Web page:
Attorney: Man accused of killing infant son 'wants to die'
PROVO — An attorney for an American Fork man charged with shooting and killing his 5-month-old son says his client wants to die.
Joshua Petersen, 21, is charged with aggravated murder, a first-degree felony, in connection with the April 5 death of his 5-month-old son Ryker. The charge could be a capital offense if prosecutors decide to pursue the death penalty.
"I told him that was a possibility, and he's, in my opinion — and I'm not a medical professional — but he's suffering from severe depression and he honestly wants to die — he wants to," defense attorney Dusty Kawai said of his client. "I think there are times when that's what he wants more than anything and there are times when he understands despite his decisions there could be some sort of light at the end of the tunnel."
Kawai said he doubts a preliminary hearing will be held.
"In this case we don't need a preliminary hearing to agree that there is sufficient evidence to go to trial on the charges that he's facing," Kawai said Monday.
Police were called to 582 N. 500 East in American Fork after the shooting around 1 p.m. on April 5. In a 911 call, Petersen's maternal grandmother and the baby's great-grandmother, can be heard on the line.
"Roll the cops, roll an ambulance, shots fired, a baby’s been hit in the head. Please come now," she said.
She then reported that the baby's father was trying to shoot himself. She can be heard asking for the gun and then saying, "I have the gun."
The woman told dispatchers that the infant was still breathing.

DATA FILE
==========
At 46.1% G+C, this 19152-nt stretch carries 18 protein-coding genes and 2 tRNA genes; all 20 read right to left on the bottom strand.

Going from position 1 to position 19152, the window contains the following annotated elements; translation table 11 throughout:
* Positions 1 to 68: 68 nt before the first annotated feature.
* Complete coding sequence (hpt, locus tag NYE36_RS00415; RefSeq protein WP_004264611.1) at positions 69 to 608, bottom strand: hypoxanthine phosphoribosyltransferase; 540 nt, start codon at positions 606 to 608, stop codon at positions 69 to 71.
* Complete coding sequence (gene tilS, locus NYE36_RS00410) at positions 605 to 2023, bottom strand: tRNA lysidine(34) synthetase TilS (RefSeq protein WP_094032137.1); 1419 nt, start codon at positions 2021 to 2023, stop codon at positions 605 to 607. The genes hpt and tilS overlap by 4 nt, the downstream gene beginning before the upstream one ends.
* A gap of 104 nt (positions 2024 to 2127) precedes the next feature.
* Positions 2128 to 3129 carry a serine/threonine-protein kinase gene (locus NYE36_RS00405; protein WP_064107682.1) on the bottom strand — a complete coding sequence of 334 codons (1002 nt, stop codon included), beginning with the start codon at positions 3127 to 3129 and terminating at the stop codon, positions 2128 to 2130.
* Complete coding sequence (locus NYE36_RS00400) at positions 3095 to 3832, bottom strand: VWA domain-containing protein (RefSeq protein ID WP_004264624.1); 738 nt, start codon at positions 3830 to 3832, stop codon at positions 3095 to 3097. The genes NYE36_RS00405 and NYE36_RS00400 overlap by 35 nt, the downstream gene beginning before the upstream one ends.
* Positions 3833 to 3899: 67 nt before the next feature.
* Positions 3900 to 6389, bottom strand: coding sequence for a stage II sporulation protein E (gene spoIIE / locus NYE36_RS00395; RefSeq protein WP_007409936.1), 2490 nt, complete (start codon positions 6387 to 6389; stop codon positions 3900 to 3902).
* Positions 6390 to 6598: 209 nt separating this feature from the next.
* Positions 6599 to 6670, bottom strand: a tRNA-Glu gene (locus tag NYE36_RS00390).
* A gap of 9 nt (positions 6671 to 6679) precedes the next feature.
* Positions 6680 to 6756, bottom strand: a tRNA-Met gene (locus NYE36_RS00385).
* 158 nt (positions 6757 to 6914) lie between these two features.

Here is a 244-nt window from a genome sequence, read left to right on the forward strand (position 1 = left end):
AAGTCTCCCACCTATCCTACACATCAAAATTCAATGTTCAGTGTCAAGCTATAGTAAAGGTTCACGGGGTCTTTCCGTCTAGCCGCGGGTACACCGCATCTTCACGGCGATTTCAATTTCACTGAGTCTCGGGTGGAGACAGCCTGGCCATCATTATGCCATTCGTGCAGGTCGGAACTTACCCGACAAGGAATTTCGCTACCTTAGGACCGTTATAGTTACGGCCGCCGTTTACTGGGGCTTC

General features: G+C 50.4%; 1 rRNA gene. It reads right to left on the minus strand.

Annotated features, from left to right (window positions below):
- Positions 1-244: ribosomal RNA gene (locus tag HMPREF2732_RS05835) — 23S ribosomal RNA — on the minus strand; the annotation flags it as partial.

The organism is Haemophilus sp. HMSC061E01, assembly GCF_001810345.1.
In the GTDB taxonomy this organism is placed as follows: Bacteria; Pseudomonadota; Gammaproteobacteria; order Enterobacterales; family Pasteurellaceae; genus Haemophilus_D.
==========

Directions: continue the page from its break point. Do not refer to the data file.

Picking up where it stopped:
"Who shot the baby?" the dispatcher asked.
"His daddy," the woman responded.
In a recording of the call, a man can be heard intermittently in the background. The woman identified herself as "the grandma" before breaking down.
"Please, please send a cop," she said. "Ryker, Grandma loves you. With all my heart I love you. Please, Ryker."
During a court hearing just after Petersen was arrested, American Fork Police Sgt. Gregg Ludlow testified that officers found evidence that the baby had been shot in the head with a .22-caliber rifle. He said Petersen told police he had been planning to kill the child for about a month.
Petersen was also planning to kill himself, but investigators said he was stopped by a family member.
Kawai said the hearing in 4th District Court Monday allowed him to coordinate with prosecutors "about the nature of the case." He said Petersen had been meeting with medical professionals prior to the shooting and he will seek those medical records before the next court hearing on May 20.
"We want to get those medical records to kind of understand the back story as to how this could have happened," Kawai said. "Hopefully between now and then, we can look at them and have a greater understanding on the back story. I will say that he is, from the moment I met him, devastated and that hasn't changed."
- Former top deputy in Utah attorney general...
- Once paralyzed, Mormon missionary heading...
- A year later, a look at the Utah decision on...
- What does a letter grade mean for my child's...
- Police search for two suspects in downtown...
- Couples celebrate one-year anniversary of...
- Grading Utah schools, 2014: Top 20 highest...
- Anti-police protests tie up traffic on...
- A year later, a look at the Utah... 87
- Majority of Utahns oppose moving state... 53
- Sugar House man intends to sue police,... 35
- Anti-police protests tie up traffic on... 31
- Audit: Utah still relies heavily on... 16
- Utah lawmakers recommend lowest-cost... 16
- Top educators consider 'game changers'... 14
- Dispatchers answer man's repeated 911... 11